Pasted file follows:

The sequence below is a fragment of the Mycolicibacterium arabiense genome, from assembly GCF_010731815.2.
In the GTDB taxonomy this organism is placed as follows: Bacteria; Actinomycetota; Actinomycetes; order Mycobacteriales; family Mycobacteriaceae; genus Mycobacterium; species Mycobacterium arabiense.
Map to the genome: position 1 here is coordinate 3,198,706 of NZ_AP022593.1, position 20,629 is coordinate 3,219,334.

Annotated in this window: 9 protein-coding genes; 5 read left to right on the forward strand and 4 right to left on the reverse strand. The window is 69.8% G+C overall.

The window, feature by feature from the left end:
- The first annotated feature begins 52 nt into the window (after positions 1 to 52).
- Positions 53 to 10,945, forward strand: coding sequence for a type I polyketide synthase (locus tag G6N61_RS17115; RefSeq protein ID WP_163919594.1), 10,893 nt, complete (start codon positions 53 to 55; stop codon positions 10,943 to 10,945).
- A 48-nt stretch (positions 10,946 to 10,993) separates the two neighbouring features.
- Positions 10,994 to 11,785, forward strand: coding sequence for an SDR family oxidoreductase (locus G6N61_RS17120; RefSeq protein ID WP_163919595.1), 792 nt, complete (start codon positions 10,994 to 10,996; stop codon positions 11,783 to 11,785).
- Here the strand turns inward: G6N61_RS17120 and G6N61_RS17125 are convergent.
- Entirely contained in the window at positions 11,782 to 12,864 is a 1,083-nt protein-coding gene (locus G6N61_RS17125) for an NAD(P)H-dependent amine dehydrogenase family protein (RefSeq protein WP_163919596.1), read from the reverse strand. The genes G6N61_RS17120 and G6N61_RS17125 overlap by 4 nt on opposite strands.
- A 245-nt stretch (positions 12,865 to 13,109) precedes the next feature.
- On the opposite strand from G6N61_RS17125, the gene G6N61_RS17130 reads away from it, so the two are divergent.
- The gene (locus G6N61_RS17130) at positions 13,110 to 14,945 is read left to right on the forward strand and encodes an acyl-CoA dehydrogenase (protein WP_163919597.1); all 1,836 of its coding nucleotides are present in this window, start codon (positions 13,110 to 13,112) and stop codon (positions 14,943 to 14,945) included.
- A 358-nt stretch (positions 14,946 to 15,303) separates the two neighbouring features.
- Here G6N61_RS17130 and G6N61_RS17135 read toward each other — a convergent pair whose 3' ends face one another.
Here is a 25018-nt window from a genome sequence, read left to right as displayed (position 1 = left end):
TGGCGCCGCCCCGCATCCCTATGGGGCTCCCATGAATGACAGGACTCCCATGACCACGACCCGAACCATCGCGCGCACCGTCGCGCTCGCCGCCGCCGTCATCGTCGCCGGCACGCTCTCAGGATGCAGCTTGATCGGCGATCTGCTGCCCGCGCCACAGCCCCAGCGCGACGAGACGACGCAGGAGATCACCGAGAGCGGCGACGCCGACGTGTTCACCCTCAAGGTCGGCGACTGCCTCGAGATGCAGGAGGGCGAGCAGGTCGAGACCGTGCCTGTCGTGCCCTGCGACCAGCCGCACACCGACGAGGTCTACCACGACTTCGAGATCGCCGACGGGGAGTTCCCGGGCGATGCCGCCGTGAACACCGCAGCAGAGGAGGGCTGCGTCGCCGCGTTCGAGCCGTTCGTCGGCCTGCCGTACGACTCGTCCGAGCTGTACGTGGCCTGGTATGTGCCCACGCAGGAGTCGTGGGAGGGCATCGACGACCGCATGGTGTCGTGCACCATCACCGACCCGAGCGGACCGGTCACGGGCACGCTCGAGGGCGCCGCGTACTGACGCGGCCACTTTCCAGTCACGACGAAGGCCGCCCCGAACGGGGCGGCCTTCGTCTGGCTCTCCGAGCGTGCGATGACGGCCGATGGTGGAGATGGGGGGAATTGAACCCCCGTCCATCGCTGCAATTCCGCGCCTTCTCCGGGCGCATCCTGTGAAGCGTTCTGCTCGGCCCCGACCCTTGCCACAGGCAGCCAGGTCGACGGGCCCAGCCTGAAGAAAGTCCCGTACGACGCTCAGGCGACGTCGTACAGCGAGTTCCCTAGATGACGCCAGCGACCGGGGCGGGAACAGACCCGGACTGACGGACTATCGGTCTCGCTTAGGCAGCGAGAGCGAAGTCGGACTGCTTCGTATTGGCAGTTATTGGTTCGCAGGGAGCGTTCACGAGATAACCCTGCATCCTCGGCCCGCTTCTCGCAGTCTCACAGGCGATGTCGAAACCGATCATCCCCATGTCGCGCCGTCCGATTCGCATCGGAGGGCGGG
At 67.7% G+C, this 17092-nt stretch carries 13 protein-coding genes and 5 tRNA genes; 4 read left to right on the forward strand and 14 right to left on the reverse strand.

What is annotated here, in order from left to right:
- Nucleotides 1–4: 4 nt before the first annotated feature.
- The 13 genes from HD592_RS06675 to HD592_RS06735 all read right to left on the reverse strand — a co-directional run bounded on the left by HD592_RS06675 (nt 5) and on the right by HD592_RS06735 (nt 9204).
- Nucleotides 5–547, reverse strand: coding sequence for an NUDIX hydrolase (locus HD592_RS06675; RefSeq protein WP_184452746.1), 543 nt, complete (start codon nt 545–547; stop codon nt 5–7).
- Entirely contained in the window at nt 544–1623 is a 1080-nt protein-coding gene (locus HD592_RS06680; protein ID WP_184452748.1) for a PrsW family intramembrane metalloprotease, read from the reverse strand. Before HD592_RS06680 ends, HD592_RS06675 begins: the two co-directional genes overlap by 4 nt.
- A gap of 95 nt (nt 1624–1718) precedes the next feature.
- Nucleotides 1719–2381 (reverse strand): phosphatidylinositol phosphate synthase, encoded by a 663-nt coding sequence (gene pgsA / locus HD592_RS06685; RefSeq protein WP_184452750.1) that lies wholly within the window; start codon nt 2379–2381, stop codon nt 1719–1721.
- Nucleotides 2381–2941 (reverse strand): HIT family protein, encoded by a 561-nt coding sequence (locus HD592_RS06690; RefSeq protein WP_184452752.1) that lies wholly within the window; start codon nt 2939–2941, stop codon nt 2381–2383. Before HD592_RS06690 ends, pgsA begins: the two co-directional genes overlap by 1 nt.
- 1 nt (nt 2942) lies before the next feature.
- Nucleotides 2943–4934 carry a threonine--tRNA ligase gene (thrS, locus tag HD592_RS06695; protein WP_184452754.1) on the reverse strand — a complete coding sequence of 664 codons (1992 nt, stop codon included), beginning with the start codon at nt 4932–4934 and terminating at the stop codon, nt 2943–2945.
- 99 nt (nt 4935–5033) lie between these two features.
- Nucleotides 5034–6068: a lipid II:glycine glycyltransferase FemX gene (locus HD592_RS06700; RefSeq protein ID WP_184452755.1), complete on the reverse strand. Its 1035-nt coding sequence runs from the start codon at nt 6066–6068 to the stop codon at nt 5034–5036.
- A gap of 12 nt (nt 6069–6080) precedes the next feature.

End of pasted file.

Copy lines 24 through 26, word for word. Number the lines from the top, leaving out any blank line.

- Entirely contained in the window at nt 544–1623 is a 1080-nt protein-coding gene (locus HD592_RS06680; protein ID WP_184452748.1) for a PrsW family intramembrane metalloprotease, read from the reverse strand. Before HD592_RS06680 ends, HD592_RS06675 begins: the two co-directional genes overlap by 4 nt.
- A gap of 95 nt (nt 1624–1718) precedes the next feature.
- Nucleotides 1719–2381 (reverse strand): phosphatidylinositol phosphate synthase, encoded by a 663-nt coding sequence (gene pgsA / locus HD592_RS06685; RefSeq protein WP_184452750.1) that lies wholly within the window; start codon nt 2379–2381, stop codon nt 1719–1721.